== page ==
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Collecting on A Judgment in Illinois: The Wage Deduction Proceeding

If you have a judgment and the judgment debtor is employed and earning wages, a wage deduction proceeding is a powerful tool for collecting on that judgment. In Illinois, collecting on a judgment via a wage garnishment is a statutory proceeding that allows for the enforcement of judgment via a wage deduction order and creates a continuing lien that continues until the judgment is satisfied. A judgment debtor must be given notice of the wage deduction proceeding and a right to hearing if he so chooses. If the Court finds that a wage deduction order is appropriate, the Court will enter an order whereby a percentage of the judgment debtor’s wages are paid to a creditor until the judgment is satisfied.

The process begins with the judgment creditor serving the employer with a wage deduction summons. Upon service of the summons, a lien is created on the debtor’s wages immediately. It is important that an employer take this seriously. If the employer fails to answer the wage deduction proceedings and/or fails to withhold the wages, a conditional judgment for the entire amount of the judgment may be entered against it. In addition, if multiple wage deduction proceedings are initiated against a judgment creditor, the employer should honor them in the order in which they are first served/received on the employer, and the first in time wage deduction summons should receive priority and be paid in full until the second wage collection payment should begin.

Under 735 ILCS 5/12-803, the amount of wages available for collection is 15 percent of gross wages or the amount by which disposable earnings for a week exceed 45 times the greater of the federal and Illinois minimum wage. A creditor can initiate a wage deduction proceeding pursuant to 735 ILCS 5/12-801, but it is imperative that there is a final and valid judgment first. Thereafter, the creditor or their attorney can prepare the wage deduction notice, a wage deduction affidavit (with interrogatories on the affidavit) and a wage deduction summons. These forms must be filed with the clerk of court. The wage deduction summons will have to be served by a sheriff or process server on the employer, depending on the local rules of the county you are filing the proceeding in. The return date is the date listed on your summons and the date the employer is to respond by, so long as the employer was properly and timely served.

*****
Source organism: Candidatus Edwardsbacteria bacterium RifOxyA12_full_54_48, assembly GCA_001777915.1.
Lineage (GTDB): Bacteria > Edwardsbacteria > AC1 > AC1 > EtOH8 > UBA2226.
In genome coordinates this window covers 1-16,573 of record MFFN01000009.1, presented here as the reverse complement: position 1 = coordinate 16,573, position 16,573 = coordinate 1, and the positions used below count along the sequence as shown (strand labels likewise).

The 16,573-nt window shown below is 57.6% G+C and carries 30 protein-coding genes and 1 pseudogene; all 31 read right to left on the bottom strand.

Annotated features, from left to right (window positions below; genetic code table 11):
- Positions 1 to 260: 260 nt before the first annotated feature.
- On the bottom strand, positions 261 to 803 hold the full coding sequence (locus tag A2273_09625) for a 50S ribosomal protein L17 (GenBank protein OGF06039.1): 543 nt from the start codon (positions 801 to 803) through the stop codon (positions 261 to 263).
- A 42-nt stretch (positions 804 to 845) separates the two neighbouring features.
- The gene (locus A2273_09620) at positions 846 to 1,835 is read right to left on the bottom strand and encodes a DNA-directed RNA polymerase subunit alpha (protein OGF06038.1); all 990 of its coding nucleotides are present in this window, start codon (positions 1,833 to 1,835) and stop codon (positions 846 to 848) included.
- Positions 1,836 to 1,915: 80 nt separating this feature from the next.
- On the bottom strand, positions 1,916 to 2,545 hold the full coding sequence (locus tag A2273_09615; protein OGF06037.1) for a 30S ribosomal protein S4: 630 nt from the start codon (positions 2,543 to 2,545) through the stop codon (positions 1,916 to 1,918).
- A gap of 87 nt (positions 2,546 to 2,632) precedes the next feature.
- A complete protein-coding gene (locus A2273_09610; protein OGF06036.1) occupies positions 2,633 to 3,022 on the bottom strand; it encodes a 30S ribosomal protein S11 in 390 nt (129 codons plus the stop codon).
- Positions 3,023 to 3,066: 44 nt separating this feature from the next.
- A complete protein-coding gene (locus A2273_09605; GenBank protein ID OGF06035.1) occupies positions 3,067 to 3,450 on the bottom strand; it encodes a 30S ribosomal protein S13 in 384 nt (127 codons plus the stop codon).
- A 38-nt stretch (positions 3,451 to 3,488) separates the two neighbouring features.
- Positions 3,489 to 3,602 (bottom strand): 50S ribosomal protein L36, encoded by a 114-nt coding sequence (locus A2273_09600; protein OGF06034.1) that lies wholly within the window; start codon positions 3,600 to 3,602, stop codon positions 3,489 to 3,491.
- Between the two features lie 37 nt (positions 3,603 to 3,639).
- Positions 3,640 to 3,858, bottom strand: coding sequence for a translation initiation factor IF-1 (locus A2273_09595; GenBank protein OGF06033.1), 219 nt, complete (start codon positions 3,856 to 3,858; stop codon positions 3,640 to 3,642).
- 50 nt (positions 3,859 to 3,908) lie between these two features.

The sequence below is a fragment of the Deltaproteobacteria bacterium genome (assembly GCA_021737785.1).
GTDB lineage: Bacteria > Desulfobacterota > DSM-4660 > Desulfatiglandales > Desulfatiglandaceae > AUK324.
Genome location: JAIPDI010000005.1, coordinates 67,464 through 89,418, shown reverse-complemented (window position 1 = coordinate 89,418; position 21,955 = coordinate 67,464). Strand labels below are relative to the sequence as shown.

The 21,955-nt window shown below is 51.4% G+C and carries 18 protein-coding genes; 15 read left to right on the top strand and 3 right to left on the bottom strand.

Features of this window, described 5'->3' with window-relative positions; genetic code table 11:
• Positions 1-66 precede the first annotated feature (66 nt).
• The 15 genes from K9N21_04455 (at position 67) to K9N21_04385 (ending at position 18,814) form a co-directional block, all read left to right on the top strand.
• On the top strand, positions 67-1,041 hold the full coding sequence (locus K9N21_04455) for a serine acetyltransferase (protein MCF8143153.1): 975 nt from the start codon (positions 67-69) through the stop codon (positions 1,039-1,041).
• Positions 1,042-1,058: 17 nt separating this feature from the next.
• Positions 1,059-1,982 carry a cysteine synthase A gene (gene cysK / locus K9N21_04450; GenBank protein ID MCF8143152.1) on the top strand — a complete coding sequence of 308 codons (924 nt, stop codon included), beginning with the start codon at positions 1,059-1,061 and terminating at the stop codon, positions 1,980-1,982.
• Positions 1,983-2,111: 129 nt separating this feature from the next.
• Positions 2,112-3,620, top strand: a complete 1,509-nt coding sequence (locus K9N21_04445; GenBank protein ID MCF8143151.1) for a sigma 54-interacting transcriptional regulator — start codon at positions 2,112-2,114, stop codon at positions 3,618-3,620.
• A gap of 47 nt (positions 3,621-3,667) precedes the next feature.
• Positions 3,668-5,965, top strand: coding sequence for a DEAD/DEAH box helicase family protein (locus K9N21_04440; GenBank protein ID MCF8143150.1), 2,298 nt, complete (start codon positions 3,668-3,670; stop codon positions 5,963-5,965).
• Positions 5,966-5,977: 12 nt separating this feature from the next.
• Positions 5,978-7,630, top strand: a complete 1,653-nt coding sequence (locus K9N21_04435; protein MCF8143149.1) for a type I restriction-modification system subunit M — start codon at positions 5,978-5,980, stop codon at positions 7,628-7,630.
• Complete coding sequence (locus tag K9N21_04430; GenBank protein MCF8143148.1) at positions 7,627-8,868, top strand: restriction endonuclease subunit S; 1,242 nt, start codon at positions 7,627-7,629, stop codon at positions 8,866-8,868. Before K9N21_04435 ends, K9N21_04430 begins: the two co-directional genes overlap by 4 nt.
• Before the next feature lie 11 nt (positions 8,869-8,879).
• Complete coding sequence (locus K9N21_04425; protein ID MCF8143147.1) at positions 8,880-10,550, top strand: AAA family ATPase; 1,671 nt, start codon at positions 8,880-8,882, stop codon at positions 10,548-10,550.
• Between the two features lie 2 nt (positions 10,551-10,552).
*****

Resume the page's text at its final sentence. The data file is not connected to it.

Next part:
If you are an employer who receives a wage deduction, make sure to answer the interrogatories served upon you via the wage deduction proceeding in a timely fashion and file the answer with the court and serve it upon the opposing counsel and the employee so they are aware that their wages will be garnished once the creditor enters the appropriate wage deduction order in court (which is known as the return date).

Once a wage deduction order is entered, the creditor is required to send a judgment balance certification to the employer each calendar quarter, until the judgment is satisfied. Please note, there are certain types of employers (such as federal employees, postal service employees, armed force employees, etc.) that have specific and special requirements for service of wage deduction summons, so if you are dealing with a government employee of any sort, make sure to check to confirm whether the employer you are serving is subject to any special requirements in terms of proceeding on a wage deduction proceeding. Interested in learning more about collecting on judgments?